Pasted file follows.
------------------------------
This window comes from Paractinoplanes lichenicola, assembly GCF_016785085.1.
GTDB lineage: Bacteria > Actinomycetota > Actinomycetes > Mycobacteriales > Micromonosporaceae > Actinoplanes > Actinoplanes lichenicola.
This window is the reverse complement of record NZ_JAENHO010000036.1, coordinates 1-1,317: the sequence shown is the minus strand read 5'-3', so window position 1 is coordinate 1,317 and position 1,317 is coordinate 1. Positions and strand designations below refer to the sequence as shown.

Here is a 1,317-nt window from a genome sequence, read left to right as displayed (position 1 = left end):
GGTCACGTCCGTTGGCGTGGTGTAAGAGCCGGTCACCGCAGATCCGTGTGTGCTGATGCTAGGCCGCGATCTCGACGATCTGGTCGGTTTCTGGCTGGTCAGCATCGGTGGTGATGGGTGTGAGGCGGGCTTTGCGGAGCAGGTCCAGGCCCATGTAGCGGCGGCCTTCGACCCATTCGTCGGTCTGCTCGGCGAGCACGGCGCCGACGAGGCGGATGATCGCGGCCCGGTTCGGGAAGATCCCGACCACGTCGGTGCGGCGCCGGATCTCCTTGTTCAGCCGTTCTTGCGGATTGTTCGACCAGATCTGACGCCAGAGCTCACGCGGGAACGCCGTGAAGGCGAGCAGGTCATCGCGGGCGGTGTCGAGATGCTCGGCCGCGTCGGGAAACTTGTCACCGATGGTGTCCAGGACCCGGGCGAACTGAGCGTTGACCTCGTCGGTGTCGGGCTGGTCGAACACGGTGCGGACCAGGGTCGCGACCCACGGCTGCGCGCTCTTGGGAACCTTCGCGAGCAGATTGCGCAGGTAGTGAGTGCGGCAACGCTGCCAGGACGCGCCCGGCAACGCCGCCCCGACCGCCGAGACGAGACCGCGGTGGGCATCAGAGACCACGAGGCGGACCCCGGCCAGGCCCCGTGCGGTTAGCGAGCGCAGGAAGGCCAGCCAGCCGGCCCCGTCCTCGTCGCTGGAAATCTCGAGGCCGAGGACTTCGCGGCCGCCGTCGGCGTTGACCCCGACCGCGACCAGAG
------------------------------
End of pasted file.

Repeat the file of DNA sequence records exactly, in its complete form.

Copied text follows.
This window comes from Paractinoplanes lichenicola, assembly GCF_016785085.1.
GTDB lineage: Bacteria > Actinomycetota > Actinomycetes > Mycobacteriales > Micromonosporaceae > Actinoplanes > Actinoplanes lichenicola.
This window is the reverse complement of record NZ_JAENHO010000036.1, coordinates 1-1,317: the sequence shown is the minus strand read 5'-3', so window position 1 is coordinate 1,317 and position 1,317 is coordinate 1. Positions and strand designations below refer to the sequence as shown.

Here is a 1,317-nt window from a genome sequence, read left to right as displayed (position 1 = left end):
GGTCACGTCCGTTGGCGTGGTGTAAGAGCCGGTCACCGCAGATCCGTGTGTGCTGATGCTAGGCCGCGATCTCGACGATCTGGTCGGTTTCTGGCTGGTCAGCATCGGTGGTGATGGGTGTGAGGCGGGCTTTGCGGAGCAGGTCCAGGCCCATGTAGCGGCGGCCTTCGACCCATTCGTCGGTCTGCTCGGCGAGCACGGCGCCGACGAGGCGGATGATCGCGGCCCGGTTCGGGAAGATCCCGACCACGTCGGTGCGGCGCCGGATCTCCTTGTTCAGCCGTTCTTGCGGATTGTTCGACCAGATCTGACGCCAGAGCTCACGCGGGAACGCCGTGAAGGCGAGCAGGTCATCGCGGGCGGTGTCGAGATGCTCGGCCGCGTCGGGAAACTTGTCACCGATGGTGTCCAGGACCCGGGCGAACTGAGCGTTGACCTCGTCGGTGTCGGGCTGGTCGAACACGGTGCGGACCAGGGTCGCGACCCACGGCTGCGCGCTCTTGGGAACCTTCGCGAGCAGATTGCGCAGGTAGTGAGTGCGGCAACGCTGCCAGGACGCGCCCGGCAACGCCGCCCCGACCGCCGAGACGAGACCGCGGTGGGCATCAGAGACCACGAGGCGGACCCCGGCCAGGCCCCGTGCGGTTAGCGAGCGCAGGAAGGCCAGCCAGCCGGCCCCGTCCTCGTCGCTGGAAATCTCGAGGCCGAGGACTTCGCGGCCGCCGTCGGCGTTGACCCCGACCGCGACCAGAG